• Man you shoulda been here when Noah built that ark… Now that was one wet puppy!

  • It has definitely rained 40 days& nites.Remember having to go over Bell Springs when Leggett was impassable? Hard driving rains, with winds to match. One year in late 70s all the utility poles up Alderpoint rd were sheared off overnight. Rain gear was your wardrobe-I still wear my rain dress sometimes as it covers the top of the tall rubber boots.

  • You rock Erie you and I are true locals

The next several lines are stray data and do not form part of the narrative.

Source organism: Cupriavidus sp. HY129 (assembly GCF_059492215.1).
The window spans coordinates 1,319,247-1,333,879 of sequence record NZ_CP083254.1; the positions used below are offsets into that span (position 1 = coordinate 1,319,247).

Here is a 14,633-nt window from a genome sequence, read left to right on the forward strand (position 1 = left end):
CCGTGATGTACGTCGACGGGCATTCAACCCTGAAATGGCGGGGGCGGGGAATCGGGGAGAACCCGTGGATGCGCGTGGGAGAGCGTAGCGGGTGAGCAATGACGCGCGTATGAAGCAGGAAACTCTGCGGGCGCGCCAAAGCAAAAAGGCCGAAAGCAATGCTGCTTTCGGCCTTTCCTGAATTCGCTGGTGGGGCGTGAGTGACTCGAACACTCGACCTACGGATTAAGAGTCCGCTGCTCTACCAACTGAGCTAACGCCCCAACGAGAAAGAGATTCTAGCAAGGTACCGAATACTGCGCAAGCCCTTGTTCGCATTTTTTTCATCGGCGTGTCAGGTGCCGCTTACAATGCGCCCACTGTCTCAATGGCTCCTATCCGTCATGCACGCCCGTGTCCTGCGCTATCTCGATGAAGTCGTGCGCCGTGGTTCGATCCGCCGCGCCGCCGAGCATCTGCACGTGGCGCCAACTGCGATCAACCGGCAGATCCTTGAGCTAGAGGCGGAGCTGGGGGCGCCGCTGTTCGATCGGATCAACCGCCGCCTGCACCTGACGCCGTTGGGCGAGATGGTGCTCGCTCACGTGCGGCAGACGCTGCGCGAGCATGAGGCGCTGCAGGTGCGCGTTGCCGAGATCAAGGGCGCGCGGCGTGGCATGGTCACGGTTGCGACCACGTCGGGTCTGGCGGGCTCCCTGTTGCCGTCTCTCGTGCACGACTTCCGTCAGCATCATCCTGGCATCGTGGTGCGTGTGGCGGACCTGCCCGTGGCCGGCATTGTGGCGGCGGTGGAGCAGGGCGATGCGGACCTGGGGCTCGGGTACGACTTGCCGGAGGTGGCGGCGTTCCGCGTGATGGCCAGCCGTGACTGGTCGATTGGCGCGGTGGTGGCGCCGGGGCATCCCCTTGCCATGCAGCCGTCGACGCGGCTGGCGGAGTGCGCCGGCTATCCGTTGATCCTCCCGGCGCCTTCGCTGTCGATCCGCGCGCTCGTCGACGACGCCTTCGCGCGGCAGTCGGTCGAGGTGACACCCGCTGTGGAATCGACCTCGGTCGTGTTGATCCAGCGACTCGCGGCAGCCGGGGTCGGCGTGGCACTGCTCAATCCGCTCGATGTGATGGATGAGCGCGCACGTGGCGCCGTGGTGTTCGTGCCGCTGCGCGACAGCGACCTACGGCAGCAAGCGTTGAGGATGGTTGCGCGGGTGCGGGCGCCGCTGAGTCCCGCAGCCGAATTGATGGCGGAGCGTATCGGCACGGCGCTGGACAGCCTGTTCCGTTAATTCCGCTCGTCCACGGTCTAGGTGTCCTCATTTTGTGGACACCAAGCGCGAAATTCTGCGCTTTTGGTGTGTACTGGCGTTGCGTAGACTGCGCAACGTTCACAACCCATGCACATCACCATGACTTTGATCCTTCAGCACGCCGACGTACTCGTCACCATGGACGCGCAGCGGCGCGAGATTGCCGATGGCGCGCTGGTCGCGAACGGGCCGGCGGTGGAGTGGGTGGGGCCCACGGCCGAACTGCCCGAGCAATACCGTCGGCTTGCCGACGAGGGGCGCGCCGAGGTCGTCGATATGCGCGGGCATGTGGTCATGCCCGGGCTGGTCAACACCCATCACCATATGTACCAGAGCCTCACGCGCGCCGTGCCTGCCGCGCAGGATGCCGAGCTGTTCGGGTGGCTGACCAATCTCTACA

• Hey, in 1950 , we lived out on Speed’s ranch, (benbow). Had to walk out because of flood. In 1954, flooded out of Myers Flat. In 1960 flooded out of Myers Flat. And in 1964 we watched the water, while parked up on the freeway, come up on MyersFlat. The water covered my house, my Aunts house, my Friends house, my first grade school house. Then it crept onto the mill where my Dad worked. We were all 6of us kids, crying, wondering if it would ever stop, it kept coming toward us. It covered the Drive-In Theater and kept coming up the road and into the store’s. I’ll never forget the sounds, logs slamming , glass breaking, tanks exploding, then there was a cow, floating, screaming, Then we saw our house began to move, to go with the rush of the water. Soon all we saw was water, logs, cars, floating, furniture, toys, roofs with Dogs and Cats even Chickens, it seemed impossible. Then came the waiting for the water to go down, The Red Cross fed us and gave us blankets, Finally we watched the water go back, the way it had come. We watched to see if we could find our roof . There were a few houses left, but not ours, gone, completely, wow, My Parents were so strong, 6 Kids. 4 floods. This time they rebuilt in Redway. Some of us OLD TIMERS remember what these storms can do.